W3C home > Mailing lists > Public > public-xmlsec@w3.org > August 2009

Re: ACTION-127: Tade-offs between different extensibility mechanisms

From: Frederick Hirsch <frederick.hirsch@nokia.com>
Date: Mon, 17 Aug 2009 07:50:14 -0400
Cc: Frederick Hirsch <frederick.hirsch@nokia.com>, XMLSec WG Public List <public-xmlsec@w3.org>
Message-Id: <9162AA1D-E9A5-4464-838C-9A4EEC158CCB@nokia.com>
To: ext Thomas Roessler <tlr@w3.org>
suggestion inline

regards, Frederick

Frederick Hirsch
Nokia



On Aug 17, 2009, at 7:33 AM, ext Thomas Roessler wrote:

> I propose adding the following text above section 2.1.2, under Best
> Practice 3 ("Consider avoiding XSLT Transforms"):
>
>> Instead of using the XML Signature XSLT transform, deployments can
>> define a named transform of their own, by simply coining a URI in
>> their own domain that can be used as the Algorithm.  How that
>> transform is implemented is then out of scope for the signature
>> protocol -- a named transform can very well be built in XSLT.

ok

>
>> In deciding whether to pursue this avenue - instead of embedding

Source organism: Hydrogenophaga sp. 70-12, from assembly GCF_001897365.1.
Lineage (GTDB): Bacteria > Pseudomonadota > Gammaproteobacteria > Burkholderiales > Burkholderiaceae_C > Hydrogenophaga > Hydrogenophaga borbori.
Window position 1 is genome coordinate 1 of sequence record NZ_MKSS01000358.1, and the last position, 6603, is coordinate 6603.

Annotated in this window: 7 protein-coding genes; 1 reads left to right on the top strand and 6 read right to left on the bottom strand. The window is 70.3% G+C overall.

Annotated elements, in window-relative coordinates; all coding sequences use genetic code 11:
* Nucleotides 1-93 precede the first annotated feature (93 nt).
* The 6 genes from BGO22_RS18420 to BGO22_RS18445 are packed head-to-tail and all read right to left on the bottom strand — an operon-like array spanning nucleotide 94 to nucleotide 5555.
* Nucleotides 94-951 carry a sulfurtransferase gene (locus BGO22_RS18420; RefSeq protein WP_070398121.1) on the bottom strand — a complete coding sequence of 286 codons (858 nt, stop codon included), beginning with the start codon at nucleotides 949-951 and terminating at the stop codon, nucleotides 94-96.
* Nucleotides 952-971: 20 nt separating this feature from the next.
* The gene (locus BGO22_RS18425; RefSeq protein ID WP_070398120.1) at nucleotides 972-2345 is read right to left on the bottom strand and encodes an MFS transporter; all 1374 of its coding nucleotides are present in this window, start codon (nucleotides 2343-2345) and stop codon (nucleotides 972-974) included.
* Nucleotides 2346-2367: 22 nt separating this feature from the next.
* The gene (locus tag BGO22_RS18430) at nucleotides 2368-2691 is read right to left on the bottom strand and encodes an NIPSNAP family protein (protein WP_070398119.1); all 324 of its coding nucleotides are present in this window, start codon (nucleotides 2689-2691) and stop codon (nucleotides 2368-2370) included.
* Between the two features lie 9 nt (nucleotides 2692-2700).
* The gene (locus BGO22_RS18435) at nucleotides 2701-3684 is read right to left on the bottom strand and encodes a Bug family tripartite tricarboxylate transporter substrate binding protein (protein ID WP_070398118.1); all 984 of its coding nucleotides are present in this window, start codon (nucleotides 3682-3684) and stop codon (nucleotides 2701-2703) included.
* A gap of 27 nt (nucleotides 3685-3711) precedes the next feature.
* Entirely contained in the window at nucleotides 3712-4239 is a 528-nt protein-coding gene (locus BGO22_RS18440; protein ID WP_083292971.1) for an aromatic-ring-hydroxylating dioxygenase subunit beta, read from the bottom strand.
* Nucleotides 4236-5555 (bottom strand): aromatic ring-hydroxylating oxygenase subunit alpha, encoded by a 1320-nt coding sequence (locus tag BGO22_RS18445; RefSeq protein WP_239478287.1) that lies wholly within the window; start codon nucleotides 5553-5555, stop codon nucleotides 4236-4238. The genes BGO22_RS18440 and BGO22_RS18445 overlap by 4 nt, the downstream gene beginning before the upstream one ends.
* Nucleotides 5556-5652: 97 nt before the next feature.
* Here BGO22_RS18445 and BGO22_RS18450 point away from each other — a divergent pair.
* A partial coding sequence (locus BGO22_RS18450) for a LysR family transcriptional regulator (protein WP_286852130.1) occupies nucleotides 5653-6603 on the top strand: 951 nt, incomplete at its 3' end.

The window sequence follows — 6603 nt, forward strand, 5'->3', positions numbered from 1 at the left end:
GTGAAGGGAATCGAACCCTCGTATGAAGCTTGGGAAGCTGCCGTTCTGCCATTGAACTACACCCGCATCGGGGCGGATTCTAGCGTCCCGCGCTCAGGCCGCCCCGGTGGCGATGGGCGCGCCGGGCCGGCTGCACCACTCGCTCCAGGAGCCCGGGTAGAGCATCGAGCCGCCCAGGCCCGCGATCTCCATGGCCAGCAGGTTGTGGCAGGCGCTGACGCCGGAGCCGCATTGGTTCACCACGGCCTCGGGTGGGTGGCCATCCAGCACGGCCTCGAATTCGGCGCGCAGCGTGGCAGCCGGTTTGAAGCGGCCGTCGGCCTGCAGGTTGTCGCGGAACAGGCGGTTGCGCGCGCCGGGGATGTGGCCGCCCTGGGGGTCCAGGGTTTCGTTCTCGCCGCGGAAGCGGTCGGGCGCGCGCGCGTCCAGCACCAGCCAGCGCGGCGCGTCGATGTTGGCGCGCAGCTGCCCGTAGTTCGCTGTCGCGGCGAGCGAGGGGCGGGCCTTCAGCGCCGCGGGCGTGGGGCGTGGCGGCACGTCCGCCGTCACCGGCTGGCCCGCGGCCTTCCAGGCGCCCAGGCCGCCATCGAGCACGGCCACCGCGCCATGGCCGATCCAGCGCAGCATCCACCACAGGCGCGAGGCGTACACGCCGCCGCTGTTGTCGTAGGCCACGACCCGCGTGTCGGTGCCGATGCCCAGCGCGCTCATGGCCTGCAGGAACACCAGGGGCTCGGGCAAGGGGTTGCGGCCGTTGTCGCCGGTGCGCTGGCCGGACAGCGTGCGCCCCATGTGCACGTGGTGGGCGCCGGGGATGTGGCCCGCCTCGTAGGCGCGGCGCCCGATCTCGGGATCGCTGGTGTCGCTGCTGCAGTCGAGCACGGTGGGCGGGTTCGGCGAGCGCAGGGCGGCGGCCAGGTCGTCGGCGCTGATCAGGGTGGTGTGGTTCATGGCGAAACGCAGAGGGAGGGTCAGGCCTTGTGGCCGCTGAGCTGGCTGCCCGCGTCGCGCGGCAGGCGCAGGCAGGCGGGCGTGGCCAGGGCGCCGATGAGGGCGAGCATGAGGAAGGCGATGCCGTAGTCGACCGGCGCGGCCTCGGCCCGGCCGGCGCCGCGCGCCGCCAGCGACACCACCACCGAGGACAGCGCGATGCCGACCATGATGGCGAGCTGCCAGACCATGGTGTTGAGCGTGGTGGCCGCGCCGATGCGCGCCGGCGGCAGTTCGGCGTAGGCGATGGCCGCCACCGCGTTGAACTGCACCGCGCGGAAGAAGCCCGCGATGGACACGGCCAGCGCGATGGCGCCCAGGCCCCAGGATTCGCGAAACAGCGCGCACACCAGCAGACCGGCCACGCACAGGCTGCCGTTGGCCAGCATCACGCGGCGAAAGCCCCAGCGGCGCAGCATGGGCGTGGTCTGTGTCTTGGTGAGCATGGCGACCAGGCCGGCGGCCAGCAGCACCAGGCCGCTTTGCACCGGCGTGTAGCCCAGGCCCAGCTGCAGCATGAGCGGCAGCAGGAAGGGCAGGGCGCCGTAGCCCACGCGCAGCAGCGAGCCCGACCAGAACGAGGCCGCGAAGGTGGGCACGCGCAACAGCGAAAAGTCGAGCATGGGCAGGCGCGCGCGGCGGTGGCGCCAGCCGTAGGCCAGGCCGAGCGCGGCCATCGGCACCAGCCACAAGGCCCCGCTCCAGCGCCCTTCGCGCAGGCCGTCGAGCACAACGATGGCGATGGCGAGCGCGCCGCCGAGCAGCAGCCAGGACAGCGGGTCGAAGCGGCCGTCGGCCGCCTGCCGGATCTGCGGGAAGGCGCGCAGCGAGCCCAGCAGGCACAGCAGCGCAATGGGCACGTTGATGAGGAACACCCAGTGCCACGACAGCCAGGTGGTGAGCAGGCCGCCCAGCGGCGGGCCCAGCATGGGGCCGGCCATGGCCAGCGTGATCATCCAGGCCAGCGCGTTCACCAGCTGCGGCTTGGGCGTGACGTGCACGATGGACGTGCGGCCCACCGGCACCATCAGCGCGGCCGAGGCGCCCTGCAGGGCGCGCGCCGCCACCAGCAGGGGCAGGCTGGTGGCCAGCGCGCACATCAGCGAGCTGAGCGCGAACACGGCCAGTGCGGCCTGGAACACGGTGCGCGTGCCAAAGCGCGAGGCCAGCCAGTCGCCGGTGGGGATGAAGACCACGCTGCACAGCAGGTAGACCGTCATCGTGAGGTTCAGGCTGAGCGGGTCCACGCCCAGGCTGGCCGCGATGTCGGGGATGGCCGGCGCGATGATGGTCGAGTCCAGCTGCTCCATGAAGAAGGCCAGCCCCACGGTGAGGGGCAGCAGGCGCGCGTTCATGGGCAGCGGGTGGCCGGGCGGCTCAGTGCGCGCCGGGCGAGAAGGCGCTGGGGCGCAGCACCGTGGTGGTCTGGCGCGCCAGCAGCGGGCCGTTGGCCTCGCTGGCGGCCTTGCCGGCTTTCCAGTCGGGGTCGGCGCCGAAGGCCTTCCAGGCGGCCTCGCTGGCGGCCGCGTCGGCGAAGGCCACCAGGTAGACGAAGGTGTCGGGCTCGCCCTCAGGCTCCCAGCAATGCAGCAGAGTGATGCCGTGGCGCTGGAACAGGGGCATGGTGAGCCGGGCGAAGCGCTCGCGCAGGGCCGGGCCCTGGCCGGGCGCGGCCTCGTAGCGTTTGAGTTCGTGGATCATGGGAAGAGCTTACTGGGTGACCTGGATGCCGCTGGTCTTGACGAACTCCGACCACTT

>> XSLT transforms in-line with the signature - considerations will
>> involve the ease of deployment and flexibility:
>> When the XSLT
>> transform mechanism is used to transmit transforms inline, then the
>> signer can change the untransformed data format and the
>> transformation without having to synchronize with the verifier, as
>> long as the result of the transformation meets the verifier's
>> assumptions.  In some use cases, this flexibility may prove
>> valuable.  Deployment of a named transform will require that signer,
>> verifier, and any intermediaries that need to process the transform
>> output, be aware of the identifier and the meaning of that transform.
>

I suggest replacing this second part with the following:

Choosing to name a new transform rather than embedding an XSLT  
transform in the signature reference has the advantage
that the  semantic intent of the transform can be made clear and  
limited in scope, as opposed to a general XSLT transform, possibly  
reducing the attack surface and allowing alternate implementations.

What may be lost is the general flexibility of using XSLT, requiring  
closer coordination between signer and verifiers since all will be  
required to understand the meaning of the new named transform.


> I don't know if there's much more we'd want to say about this; input
> welcome.
>
> FWIW, I consider my action item closed.
>
> Regards,
> --
> Thomas Roessler, W3C  <tlr@w3.org>
>
>
>
>
>
>
>
Received on Monday, 17 August 2009 11:51:08 GMT

This archive was generated by hypermail 2.2.0+W3C-0.50 : Monday, 7 December 2009 10:43:59 GMT